Discipline. Love it. In the context of achieving a goal, it’s fantastically needed. To endeavor to lose weight, for example, requires discipline. It requires commitment, determination and resolve. I’ve been exercising forever. My mom says that when I was a toddler, I used to watch a show, “Exercise with Gloria,” on our local Philadelphia station and would imitate the aerobic and stretching moves. I was committed to doing what she did – stance by stance, stretch by stretch. As adults, when we watch someone exercise discipline towards such a health-related goal, we are inspired.
So why does the use of the word “discipline” have to change when applied to correction? When I discipline one of my kids, which I hardly ever have to do because they rock (truth be told, they usually have to provide correction for their dad), I’d like to think I offer it as an encouragement towards excellence and validation of my commitment to their well-being. Of course, the relational aspect helps to bridge these intentions.
In the workplace, can we provide a similar position in how we administer discipline? Think about the goal of discipline at the workplace – it’s to change behavior. Let’s do Psych 101, shall we? Behavior modification is best achieved through a few steps at the workplace:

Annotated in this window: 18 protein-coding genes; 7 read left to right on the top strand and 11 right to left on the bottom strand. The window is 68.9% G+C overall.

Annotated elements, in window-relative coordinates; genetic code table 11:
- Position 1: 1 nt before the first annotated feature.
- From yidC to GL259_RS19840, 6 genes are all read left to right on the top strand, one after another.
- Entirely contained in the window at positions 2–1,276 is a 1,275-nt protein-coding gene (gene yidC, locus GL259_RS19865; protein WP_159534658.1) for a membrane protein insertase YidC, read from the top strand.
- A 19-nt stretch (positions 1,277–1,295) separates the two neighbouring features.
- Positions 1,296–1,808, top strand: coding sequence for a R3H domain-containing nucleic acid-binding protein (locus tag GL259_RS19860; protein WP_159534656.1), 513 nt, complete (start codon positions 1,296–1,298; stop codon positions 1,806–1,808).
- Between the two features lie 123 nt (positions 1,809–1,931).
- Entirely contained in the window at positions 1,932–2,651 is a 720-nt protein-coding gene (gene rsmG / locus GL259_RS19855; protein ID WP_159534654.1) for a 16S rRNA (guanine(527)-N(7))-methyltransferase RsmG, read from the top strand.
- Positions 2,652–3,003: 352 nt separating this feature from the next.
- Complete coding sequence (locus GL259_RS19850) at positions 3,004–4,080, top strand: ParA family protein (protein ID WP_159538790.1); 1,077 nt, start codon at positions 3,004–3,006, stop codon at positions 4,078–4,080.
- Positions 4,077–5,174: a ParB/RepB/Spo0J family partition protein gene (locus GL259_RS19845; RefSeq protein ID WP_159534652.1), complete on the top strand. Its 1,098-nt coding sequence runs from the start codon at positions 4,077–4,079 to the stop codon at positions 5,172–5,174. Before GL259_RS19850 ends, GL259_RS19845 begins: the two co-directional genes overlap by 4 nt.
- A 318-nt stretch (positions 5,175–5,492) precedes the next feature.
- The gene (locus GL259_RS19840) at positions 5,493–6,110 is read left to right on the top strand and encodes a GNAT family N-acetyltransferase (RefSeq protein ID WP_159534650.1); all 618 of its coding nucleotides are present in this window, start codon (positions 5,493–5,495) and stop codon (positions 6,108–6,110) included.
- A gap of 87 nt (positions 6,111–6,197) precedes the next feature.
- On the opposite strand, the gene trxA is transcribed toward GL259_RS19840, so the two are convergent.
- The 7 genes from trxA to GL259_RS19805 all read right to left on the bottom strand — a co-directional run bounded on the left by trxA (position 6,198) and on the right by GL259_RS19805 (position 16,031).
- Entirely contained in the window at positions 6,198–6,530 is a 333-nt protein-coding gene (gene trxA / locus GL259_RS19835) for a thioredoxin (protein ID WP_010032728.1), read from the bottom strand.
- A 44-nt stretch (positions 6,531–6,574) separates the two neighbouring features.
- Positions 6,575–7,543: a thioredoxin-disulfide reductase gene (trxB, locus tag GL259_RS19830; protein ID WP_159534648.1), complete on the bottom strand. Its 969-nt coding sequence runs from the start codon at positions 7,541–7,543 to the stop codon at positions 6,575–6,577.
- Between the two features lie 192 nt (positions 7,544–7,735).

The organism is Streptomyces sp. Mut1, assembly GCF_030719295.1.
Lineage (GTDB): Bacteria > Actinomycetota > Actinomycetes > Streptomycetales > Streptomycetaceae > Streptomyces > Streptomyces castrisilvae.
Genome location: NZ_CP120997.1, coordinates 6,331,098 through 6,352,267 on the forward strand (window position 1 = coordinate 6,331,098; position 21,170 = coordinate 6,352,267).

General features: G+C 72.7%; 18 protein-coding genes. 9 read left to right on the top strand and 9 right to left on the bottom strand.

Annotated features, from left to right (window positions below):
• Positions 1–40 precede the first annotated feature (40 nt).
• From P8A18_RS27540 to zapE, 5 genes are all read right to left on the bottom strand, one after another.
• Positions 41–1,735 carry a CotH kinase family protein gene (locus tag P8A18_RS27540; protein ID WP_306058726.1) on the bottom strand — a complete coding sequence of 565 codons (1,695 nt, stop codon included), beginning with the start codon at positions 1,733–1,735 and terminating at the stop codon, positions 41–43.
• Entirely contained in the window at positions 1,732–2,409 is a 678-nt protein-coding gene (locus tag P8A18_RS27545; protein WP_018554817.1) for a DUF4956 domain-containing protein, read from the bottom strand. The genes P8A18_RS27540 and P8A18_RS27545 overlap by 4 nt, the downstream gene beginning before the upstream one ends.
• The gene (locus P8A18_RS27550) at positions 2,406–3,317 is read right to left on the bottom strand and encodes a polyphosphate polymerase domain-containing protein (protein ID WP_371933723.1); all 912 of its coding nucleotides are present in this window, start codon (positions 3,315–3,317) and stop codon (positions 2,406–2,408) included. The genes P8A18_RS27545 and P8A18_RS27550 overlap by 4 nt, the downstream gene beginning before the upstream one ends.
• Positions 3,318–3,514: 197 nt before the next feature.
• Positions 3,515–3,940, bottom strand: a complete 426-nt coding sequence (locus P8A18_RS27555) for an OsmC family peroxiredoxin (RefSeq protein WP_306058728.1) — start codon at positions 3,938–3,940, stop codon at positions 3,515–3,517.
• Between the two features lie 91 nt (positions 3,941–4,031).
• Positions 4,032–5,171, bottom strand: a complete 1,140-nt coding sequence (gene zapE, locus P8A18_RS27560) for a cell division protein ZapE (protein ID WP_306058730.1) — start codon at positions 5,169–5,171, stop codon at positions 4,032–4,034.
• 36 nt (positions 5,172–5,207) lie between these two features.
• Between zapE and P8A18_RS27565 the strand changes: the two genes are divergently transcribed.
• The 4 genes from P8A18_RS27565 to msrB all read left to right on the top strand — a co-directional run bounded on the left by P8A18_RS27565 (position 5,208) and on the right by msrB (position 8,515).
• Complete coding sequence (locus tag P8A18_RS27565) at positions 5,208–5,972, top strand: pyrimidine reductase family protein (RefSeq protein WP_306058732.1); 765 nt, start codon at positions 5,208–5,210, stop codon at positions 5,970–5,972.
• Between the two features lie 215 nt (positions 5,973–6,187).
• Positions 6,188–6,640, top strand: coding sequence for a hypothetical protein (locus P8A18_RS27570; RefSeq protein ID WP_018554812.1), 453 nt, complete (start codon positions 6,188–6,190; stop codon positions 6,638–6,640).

- Define the problem for the employee and allow the employee to ask questions for understanding
- Discuss practical ways to address the issue and allow for collaboration, when prudent, from the employee
- Ensure the active behavior changes are both initiative and reactive in usage (What will I do differently? – initiative; How will I respond differently in the next similar situation? – reactive)
- Hold the employee accountable for the agreed upon changes
Very simple and straight-forward, right? Well, the list may be, but the implementation will take more effort. For some of you, your companies already engage in this type of positive discipline, but for many, this represents a counter-culture method to the argumentative, vindictive or stoic nature of discipline currently in place. We know that long-term behavioral changes come with deeper connectivity to the issue at hand and to the solutions that will affect the desired change. Whether it’s lateness or a problem with productivity, if we can provide discipline that outlines clearly the issue, the solution and the method to achieve it with collaborative understanding from the employee, it’s a home run.
We get to be the ones who enact such change in approach to employee discipline. Don’t wait for your boss, your managers or the world, for that matter, to change first. From a scientific and measurable way, we can show that approaching employee discipline from this angle will bring a marked difference. Discipline is not a scary word or activity. Now, strap on your Thigh Master while at work and get to it! Get motivated to change employee discipline!